just be, creation care, and Earth Day

It has been awhile since I’ve written, and I have been wondering why that is so.  I love to write, as it has always steadied me while offering me a source of meditation to discern my thoughts, feelings, etc.

Last night, as I finished a 4-evening stint of seed sowing and flower transplanting, I sat on my front porch with Daisy and looked out over our little farm.  I realized that what my soul had needed more than anything in the last month was not to be blogging or tweeting about nature–it needed to be connecting with creation.

Being a practitioner of creation care, I hold a special place in my heart for Earth Day, and usually the week or so before, I begin sharing articles and websites, poetry and essays.  But this past week, other than my Sunday morning sermon, I’ve found that the best way I could honor Earth Day was by communing with the Creator in the garden.

orange flowers

And so, this morning, before reading articles on Earth Day, or sharing meaningful quotes on Facebook, or tweeting the latest on climate care, I encourage you to do this:

Walk outside then close your eyes.  Listen to what surrounds you.  Even amidst the hustle and bustle of the modern world, see if you can find the authentic sound of nature.  Breathe in the air then release it.  Feel yourself connect with all that is around you. Feel your body and spirit lighten as you sit for a moment and “just be” in creation.  Reflect on the grace and peace that nature offers you.

sunflower butterfly

Now, imagine what it would be like if none of it existed or if you couldn’t access it daily.  How would mind, body, and spirit change?  How would your relationship change with the Creator?  What would you do to regain or repair that connection?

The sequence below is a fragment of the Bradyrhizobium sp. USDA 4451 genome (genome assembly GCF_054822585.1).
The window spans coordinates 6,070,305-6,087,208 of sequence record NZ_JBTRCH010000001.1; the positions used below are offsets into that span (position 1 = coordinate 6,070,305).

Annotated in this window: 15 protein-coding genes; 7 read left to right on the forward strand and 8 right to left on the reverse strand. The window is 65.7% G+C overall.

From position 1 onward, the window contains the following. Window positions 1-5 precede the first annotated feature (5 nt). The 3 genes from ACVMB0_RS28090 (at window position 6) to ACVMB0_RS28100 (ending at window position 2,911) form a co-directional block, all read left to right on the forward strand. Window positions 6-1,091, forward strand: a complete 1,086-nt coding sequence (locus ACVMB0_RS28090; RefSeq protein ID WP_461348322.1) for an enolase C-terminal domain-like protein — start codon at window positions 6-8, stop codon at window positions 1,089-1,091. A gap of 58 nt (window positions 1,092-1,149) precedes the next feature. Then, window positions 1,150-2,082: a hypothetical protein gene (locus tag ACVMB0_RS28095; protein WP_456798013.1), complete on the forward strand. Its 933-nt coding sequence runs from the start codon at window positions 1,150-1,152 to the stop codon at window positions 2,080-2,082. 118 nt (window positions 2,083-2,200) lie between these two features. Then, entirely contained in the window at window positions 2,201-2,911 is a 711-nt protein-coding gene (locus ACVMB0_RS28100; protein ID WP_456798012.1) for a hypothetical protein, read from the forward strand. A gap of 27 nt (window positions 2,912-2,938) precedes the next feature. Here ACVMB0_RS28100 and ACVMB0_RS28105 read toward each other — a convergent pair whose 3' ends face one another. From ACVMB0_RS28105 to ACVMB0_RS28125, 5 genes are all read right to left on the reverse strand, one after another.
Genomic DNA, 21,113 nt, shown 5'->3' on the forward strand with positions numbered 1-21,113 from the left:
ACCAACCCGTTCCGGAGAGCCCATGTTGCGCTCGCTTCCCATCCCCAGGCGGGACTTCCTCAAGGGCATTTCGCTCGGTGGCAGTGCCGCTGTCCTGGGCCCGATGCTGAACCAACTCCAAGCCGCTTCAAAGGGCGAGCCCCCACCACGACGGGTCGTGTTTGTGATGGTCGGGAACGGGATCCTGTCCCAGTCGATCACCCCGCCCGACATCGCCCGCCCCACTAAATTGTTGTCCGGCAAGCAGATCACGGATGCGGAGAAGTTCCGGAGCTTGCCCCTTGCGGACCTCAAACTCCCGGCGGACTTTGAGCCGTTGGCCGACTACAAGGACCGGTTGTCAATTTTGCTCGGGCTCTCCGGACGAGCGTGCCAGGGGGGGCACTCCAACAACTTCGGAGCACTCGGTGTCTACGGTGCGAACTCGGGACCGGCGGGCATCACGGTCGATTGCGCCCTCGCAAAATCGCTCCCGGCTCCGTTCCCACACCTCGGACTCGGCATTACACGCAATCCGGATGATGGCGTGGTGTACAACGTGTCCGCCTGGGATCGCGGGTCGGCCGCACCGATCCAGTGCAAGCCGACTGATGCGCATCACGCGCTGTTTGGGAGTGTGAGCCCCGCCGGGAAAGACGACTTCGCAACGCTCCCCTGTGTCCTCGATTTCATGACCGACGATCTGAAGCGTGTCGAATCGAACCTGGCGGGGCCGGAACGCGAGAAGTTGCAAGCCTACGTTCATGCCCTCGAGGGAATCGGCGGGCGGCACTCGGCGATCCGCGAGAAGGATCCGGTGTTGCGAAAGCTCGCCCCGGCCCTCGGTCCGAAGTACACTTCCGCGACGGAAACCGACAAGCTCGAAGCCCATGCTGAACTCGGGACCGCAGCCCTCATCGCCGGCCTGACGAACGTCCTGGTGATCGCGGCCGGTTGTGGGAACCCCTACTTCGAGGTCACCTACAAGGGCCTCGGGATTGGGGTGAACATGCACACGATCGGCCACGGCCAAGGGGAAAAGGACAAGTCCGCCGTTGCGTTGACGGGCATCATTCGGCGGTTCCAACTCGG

That’s why I care for the Earth–as a way to honor and give thanks to the One who gifts me everyday with a space and place to find rest, peace, solace, and comfort.


prayer and preparation for Earth Day

i thank You God for most this amazing
day:for leaping greenly spirits of trees
and a blue true dream of sky; and for everything
which is natural which is infinite which is yes
— e.e. cummings, North America

As I have been meditating on Earth Day this week, I have reflect on all that will be celebrated today–green living, sustainability, local farming, a return to simple.  I realize that one highlight of Earth Day is to remind us of practices that can save our dear Mother–some practices that have been created in response to ways that we have abused and neglected her.  So while this day is a day of celebrating, it also saddens me to think of how we lost our way and in turn, poisoned our waters, exhausted our resources, and polluted our air.

But I find hope.


I find hope in the family farms, CSAs, and urban farmers who are committed to a simpler and more sustainable way of life.  I find hope in the paradigm shift in big business that promotes greener practices.  I find hope in the public awareness as it grows broader in its understanding of how we can nurture Earth as she was intended to nurture us.